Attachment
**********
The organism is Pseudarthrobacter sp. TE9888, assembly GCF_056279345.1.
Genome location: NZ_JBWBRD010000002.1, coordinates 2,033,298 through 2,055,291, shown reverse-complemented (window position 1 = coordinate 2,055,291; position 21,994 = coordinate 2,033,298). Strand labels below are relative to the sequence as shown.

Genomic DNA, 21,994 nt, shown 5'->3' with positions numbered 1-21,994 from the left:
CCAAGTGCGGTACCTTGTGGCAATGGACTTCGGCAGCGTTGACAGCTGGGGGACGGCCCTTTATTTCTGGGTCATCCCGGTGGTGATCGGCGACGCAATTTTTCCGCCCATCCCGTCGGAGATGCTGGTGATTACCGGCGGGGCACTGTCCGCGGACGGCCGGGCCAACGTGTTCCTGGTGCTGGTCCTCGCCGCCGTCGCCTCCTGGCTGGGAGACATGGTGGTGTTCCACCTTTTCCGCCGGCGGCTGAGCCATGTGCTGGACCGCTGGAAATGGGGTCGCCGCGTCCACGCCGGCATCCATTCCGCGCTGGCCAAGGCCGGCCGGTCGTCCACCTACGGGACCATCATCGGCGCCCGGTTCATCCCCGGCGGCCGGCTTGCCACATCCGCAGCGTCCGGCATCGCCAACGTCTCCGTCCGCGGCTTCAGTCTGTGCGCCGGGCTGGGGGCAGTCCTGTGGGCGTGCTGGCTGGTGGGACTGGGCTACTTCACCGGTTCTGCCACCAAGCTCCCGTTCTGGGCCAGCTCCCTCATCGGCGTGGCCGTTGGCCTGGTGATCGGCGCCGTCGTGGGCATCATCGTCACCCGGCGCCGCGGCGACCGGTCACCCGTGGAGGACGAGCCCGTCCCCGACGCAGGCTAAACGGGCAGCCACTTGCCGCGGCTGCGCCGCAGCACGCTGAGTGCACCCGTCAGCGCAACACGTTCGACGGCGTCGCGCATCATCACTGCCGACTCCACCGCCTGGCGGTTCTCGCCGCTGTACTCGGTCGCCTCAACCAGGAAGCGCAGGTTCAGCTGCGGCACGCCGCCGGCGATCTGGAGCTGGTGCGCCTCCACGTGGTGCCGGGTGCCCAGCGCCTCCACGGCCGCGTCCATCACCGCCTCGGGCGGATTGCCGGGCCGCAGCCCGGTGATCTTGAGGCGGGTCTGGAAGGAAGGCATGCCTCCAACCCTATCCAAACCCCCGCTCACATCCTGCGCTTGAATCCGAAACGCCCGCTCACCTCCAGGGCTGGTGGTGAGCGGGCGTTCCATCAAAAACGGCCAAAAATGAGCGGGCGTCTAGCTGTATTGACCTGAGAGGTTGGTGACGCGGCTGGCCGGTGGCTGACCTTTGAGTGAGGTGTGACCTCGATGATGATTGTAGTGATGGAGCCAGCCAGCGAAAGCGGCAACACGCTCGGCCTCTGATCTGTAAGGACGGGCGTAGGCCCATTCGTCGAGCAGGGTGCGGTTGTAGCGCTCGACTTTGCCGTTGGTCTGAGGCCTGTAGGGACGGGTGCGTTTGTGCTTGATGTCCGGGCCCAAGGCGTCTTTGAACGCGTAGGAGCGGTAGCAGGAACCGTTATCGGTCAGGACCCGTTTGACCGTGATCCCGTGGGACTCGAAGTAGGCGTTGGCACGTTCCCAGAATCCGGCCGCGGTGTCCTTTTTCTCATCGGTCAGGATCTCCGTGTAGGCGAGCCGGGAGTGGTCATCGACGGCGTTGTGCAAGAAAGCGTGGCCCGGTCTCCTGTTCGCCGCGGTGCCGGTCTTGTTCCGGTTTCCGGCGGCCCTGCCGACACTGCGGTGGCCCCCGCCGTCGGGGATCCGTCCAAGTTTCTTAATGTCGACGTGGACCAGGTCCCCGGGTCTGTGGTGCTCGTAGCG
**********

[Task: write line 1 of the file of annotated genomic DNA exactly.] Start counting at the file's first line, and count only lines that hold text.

The organism is Pseudarthrobacter sp. TE9888, assembly GCF_056279345.1.